SQL Server Windows Auth SIDs and SIDHISTORY

Migrations from Windows Server 2008/R2 must be in full swing as there seems to be quite the buzz that SQL Server uses the sIDHistory attribute in Active Directory and they can migrate away with naught another thought.

To set the background for this, Active Directory administrators have had an attribute that some applications have been programmed to look into and potentially use. One of the common uses was for Exchange and Active Directory when paired with Windows to migrate accounts across domains.

SQL Server, however, does not look at the sIDHistory attribute for the token, and thus attempting to migrate accounts and use this facility will not work. You’ll still receive the 18456 login failed generic error on the front end and you’ll see that there is no matching account or SID on the back end.

If you’re troubleshooting login failed issues with an account where the error is that no login exists or that you’re attempting to add a login where an error occurs that the account cannot be found, though other accounts in the same OU can be found then it may make sense to take a look at the SID and ensure that the forward and reverse lookup are working correctly. This can be completed through some common API calls LookupAccountName and LookupAccountSid but note that they will query the global catalog and thus if you’re not having that enabled, the lookup will fail and could be why your SQL Server instance is having issues.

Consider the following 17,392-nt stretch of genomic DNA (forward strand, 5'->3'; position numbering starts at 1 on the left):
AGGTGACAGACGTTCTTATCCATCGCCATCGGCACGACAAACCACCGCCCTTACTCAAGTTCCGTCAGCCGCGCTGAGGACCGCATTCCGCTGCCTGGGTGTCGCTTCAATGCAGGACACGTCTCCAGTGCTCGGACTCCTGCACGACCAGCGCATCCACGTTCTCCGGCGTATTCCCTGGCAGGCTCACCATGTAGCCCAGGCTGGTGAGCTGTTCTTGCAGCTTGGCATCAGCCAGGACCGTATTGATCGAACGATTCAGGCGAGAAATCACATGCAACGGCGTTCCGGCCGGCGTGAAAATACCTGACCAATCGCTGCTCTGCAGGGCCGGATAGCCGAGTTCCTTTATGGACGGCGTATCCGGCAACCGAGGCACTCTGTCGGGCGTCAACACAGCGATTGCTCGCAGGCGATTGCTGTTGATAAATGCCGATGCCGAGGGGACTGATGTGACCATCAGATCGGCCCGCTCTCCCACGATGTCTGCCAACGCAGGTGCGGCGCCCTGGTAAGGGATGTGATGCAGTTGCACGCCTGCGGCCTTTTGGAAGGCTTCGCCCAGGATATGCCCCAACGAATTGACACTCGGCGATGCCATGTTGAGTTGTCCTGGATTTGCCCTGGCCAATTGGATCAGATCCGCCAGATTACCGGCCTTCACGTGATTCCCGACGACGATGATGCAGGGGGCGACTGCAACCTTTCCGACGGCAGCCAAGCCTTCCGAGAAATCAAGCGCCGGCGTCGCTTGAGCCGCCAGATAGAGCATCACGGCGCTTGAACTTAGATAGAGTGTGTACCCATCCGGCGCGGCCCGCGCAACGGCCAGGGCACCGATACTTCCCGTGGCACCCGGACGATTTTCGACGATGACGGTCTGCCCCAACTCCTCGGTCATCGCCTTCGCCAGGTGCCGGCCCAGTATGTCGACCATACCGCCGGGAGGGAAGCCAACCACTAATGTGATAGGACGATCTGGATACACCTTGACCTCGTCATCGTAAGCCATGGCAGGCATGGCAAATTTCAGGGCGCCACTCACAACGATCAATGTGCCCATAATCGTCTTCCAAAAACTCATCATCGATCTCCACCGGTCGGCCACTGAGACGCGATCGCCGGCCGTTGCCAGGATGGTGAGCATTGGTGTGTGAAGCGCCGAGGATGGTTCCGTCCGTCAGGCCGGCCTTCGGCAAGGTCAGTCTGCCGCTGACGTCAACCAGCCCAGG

Changing the name in Active Directory does not change the name in SQL Server, nor does SQL Server actively go out and look for updates to Windows Authenticated logins. Since the logins are tied back to Active Directory via the SID, the name or other attributes of the account can change so long as the SID does not change. This is a common issue when an account is accidentally deleted or removed from active directory and a new one created but having a new SID. this can easily be checked via the sys.server_principals catalog view.

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